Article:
Effect of a natural fracture on hydraulic fracture propagation

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Date

2004-05-22

Authors

Potluri, Naga Kiran

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Abstract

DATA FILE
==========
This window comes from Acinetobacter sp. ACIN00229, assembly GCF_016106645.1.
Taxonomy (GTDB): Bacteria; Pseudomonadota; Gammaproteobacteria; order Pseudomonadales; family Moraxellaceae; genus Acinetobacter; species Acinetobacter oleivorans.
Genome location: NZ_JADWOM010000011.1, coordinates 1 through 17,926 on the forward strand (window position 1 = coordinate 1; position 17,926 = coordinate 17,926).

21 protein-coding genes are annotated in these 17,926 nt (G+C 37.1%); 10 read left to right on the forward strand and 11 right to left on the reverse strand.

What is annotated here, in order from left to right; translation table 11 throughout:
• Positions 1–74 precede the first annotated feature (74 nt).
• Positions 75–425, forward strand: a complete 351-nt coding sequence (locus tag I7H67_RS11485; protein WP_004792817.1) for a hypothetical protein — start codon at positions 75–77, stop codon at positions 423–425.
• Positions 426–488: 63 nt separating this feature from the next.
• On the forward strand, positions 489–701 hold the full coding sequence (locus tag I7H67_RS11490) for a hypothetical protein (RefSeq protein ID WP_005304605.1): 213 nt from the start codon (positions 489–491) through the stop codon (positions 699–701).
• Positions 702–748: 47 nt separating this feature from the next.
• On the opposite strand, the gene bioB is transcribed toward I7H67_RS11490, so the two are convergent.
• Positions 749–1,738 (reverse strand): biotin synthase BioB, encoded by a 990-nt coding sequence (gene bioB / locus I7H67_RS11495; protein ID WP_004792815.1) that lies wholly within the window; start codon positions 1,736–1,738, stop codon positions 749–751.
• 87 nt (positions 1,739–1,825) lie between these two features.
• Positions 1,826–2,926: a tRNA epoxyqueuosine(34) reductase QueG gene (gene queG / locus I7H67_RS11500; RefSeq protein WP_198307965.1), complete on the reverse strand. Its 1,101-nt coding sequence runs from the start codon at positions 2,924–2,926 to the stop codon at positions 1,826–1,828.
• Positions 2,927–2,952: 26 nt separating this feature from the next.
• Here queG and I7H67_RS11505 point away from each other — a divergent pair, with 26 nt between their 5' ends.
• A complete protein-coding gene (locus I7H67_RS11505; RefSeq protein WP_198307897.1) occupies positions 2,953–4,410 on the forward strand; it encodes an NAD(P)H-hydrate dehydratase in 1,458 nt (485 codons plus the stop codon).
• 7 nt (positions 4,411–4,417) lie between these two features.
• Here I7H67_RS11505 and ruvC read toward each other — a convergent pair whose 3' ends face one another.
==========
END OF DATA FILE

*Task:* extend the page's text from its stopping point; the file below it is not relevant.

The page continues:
The effect of an existing fracture in a naturally fractured formation on the extension of a hydraulically induced natural fracture has been studied. Fracture interaction criterion was presented and a numerical model was developed to predict the dynamic fracture dimensions based on PKN³¹ fracture mechanics. The numerical studies of induced fracture propagation in the presence of natural fractures show that natural fractures can have a substantial effect on the induced fracture propagation. Results from our model suggest that one of the main effects of the natural fractures is the width constriction that occurs when the induced fracture propagates into the natural fracture. This is because of the increased resistance to opening when the fracture goes non-planar. Due to the decrease in width the net pressure increases and in some cases the net pressure at the well bore can reach the maximum allowable treating pressure. In the case of induced fracture turning into the natural fracture the fracture penetration distance decreased with increase in differential stress. This is due to the ballooning of the induced fracture once it crosses the natural fracture. A simple numerical model using PKN fracture mechanics has been presented to study the effect of the differential stress and angle of interaction on the geometry of induced fracture. It has been found that the induced fracture tends to cross the natural fracture at high angles of interaction and high differential stress. At low angles of interaction and low differential stress the induced fracture was diverted by the existing natural fracture

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